It’s slug season, folks – my least favorite time of year. Those slimy corpulent snakes are munching their way through my vegetable patch, hiding under every bluebell leaf, even leaving silvery trails through my living room at night. How they’re getting in, I’ll never know, but it’s not their being here I’m worried about; it’s my dog, Neptune.
Neptune is a sniffer, and sniffing leads to licking, and licking leads to gobbling things up. He might not pay them any mind outdoors, but my worry is that with them entering the house, he might eat them due to their being in his territory or thinking they’re a special sort of slimy snack.
Now, I know that slugs are considered a delicacy in some parts of the world, but I’m also aware that recently, a young man in New Zealand ate one on a dare when he was drunk. Not long after, he sadly passed on. So, I’ve taken it upon myself to do the research and ascertain whether I should shield Neptune from these intruders.
So, Are Slugs Poisonous to Dogs?
Before I dive into the subject in more detail, I thought I’d answer the question as directly and quickly as possible. Yes, slugs can indeed kill our dogs, but it’s not because they’re poisonous as such.
You need to teach your pooch to avoid slugs because they’re often carriers of a parasite known as rat lungworm – two words you never wanted to read in a row, huh? Just saying it makes me feel a bit queasy, and knowing my Neptune is a risk doesn’t bear thinking about.
As far as my research has shown over the last month or so, the only slug that’s inherently toxic is the sea slug – or certain subtypes of them, anyway. So, be wary if you’re heading for a day at the beach full of poochie paddling.
What the Heck Is Lungworm?
As mentioned above, lungworm is a type of parasite. It starts as a larva, penetrates the intestinal wall, then migrates through the bloodstream to the lungs or respiratory tracts, where it takes residence.
Once safely ensconced within the breathing anatomy of a vertebrate, the larvae then develop into an adult lungworm and reproduces, hatching infected larvae of their own.
The infestation triggers severe inflammation of the host’s airways, gradually destroying respiratory health. Once the larvae have reached a certain point in their infancy, the respiratory irritation causes the host to cough, at which point the larvae are ejected from the airways and swallowed into the digestive system.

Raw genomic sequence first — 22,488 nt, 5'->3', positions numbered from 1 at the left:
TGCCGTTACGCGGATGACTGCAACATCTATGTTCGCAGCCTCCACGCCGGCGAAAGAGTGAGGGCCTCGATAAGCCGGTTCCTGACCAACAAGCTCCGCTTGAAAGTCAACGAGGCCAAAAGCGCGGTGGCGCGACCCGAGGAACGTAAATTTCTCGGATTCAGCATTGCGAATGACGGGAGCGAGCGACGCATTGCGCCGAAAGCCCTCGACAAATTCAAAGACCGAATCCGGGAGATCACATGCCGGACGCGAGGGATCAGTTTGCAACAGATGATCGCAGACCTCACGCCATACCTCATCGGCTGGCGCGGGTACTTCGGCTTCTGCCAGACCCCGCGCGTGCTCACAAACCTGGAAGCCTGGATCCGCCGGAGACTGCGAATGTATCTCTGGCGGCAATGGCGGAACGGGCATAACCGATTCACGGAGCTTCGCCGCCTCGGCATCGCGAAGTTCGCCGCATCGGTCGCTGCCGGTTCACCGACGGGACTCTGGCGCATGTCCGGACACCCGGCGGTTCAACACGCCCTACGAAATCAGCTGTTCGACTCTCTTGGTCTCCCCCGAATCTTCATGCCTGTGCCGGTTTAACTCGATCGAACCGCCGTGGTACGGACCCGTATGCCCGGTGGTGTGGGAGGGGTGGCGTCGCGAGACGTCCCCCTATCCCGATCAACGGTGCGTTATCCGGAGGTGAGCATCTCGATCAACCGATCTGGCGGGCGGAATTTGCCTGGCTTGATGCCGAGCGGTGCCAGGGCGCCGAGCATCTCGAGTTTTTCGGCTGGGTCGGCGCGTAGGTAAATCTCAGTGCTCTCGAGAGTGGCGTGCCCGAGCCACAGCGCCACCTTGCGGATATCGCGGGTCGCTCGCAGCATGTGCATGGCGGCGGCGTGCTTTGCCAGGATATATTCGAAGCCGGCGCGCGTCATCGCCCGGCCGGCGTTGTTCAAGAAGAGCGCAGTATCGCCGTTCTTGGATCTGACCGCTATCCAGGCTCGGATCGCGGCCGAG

The lungworm life cycle starts over after finding an exit from the host via their fecal matter. It’s harrowing stuff. I wouldn’t wish this sort of insidious and disgusting fate on my worst enemy, my world’s best friend.
Is it Just Slugs You Should Be Worried About?
Unfortunately, slugs aren’t the only way your dog can become infected by the lungworm parasite. As gross as you may find them, it’s important to note that although they carry the parasite, slugs aren’t technically to blame.
In this scenario, slugs are what’s known as an intermediate host, meaning they unwillingly help to proliferate the parasite. It’s not something they’re born with. In a way, they’re victims of this awful creature too.
Something I think is especially important to keep in mind is the term “intermediate host.” They’re passing them on, not just directly to animals, but to various locations. Sometimes larvae will get off the slug express in a puddle, in some blades of grass, or even just into their slime trail.
In light of this, we need to keep our dogs away from slug anything! If you see them chewing grass, stop them immediately, never let them drink from puddles, and keep them away from the residual slime trails of slug activity on your property. In fact, I think it’s best we never give our woofers garden time unsupervised during slug season.
One final thing to be aware of is that slugs aren’t the only intermediate host these larvae seek out to get from A to B. They’re also partial to hitching around in frogs and toads, so if you have a pond in your yard, take extra care.
Is Lungworm Contagious?
I’m happy to report that lungworm cannot be passed on from dog to dog or from dog to human. Of course, it’s a tragedy if you know a dog infected with lungworm, but we can take solace in the fact that it will not trigger a pandemic.
That said, with every infected dog, the chances of other dogs that inhabit the same environment catching it do rise. Remember when I mentioned that the larvae use an animal’s stool to make their way back into the world? Well, once they’re free, they’re able to infect another creature, and the more of them there are in a certain area, the higher the chances of infection.
As a result, if you’ve had one case of lungworm on your property, you need to be extra careful to prevent it from happening again. It might even be worth cutting out garden time zoomies indefinitely.
How Do You Know If Your Dog Has Lungworm?
There is no shortage of symptoms when it comes to lungworm infection, which can make it incredibly tough to diagnose. They can all be traced to a different doggy ailment, confusing owners and vets alike until it’s too late.
Let’s run through them here now so you’re prepared for a worst-case scenario…
- Behavioral changes
- Breathing difficulties